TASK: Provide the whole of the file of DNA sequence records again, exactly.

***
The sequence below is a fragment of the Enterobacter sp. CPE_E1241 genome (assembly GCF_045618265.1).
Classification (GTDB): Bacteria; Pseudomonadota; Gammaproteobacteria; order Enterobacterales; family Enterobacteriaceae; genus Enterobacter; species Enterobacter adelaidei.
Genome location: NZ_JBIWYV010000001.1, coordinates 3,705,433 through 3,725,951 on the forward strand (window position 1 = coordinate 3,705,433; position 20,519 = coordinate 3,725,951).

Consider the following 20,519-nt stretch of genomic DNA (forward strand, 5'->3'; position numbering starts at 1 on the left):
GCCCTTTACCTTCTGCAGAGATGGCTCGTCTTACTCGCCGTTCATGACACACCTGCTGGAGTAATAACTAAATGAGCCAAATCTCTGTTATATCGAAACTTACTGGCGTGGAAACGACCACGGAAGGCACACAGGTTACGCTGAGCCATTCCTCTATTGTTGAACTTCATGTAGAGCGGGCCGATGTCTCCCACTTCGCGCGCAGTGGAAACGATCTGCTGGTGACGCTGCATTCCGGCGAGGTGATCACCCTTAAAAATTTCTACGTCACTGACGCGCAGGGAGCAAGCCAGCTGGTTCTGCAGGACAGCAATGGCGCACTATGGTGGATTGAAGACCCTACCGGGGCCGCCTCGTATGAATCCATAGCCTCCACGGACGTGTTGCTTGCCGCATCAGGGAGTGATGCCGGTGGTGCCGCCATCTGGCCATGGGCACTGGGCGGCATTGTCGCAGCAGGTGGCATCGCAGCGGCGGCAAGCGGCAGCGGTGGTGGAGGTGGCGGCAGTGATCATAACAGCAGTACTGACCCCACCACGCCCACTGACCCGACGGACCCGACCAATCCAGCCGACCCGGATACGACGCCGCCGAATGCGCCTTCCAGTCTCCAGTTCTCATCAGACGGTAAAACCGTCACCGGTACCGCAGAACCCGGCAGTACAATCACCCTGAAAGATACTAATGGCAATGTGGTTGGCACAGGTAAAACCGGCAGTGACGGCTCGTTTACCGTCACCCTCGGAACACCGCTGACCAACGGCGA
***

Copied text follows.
The sequence below is a fragment of the Enterobacter sp. CPE_E1241 genome (assembly GCF_045618265.1).
Classification (GTDB): Bacteria; Pseudomonadota; Gammaproteobacteria; order Enterobacterales; family Enterobacteriaceae; genus Enterobacter; species Enterobacter adelaidei.
Genome location: NZ_JBIWYV010000001.1, coordinates 3,705,433 through 3,725,951 on the forward strand (window position 1 = coordinate 3,705,433; position 20,519 = coordinate 3,725,951).

Consider the following 20,519-nt stretch of genomic DNA (forward strand, 5'->3'; position numbering starts at 1 on the left):
GCCCTTTACCTTCTGCAGAGATGGCTCGTCTTACTCGCCGTTCATGACACACCTGCTGGAGTAATAACTAAATGAGCCAAATCTCTGTTATATCGAAACTTACTGGCGTGGAAACGACCACGGAAGGCACACAGGTTACGCTGAGCCATTCCTCTATTGTTGAACTTCATGTAGAGCGGGCCGATGTCTCCCACTTCGCGCGCAGTGGAAACGATCTGCTGGTGACGCTGCATTCCGGCGAGGTGATCACCCTTAAAAATTTCTACGTCACTGACGCGCAGGGAGCAAGCCAGCTGGTTCTGCAGGACAGCAATGGCGCACTATGGTGGATTGAAGACCCTACCGGGGCCGCCTCGTATGAATCCATAGCCTCCACGGACGTGTTGCTTGCCGCATCAGGGAGTGATGCCGGTGGTGCCGCCATCTGGCCATGGGCACTGGGCGGCATTGTCGCAGCAGGTGGCATCGCAGCGGCGGCAAGCGGCAGCGGTGGTGGAGGTGGCGGCAGTGATCATAACAGCAGTACTGACCCCACCACGCCCACTGACCCGACGGACCCGACCAATCCAGCCGACCCGGATACGACGCCGCCGAATGCGCCTTCCAGTCTCCAGTTCTCATCAGACGGTAAAACCGTCACCGGTACCGCAGAACCCGGCAGTACAATCACCCTGAAAGATACTAATGGCAATGTGGTTGGCACAGGTAAAACCGGCAGTGACGGCTCGTTTACCGTCACCCTCGGAACACCGCTGACCAACGGCGA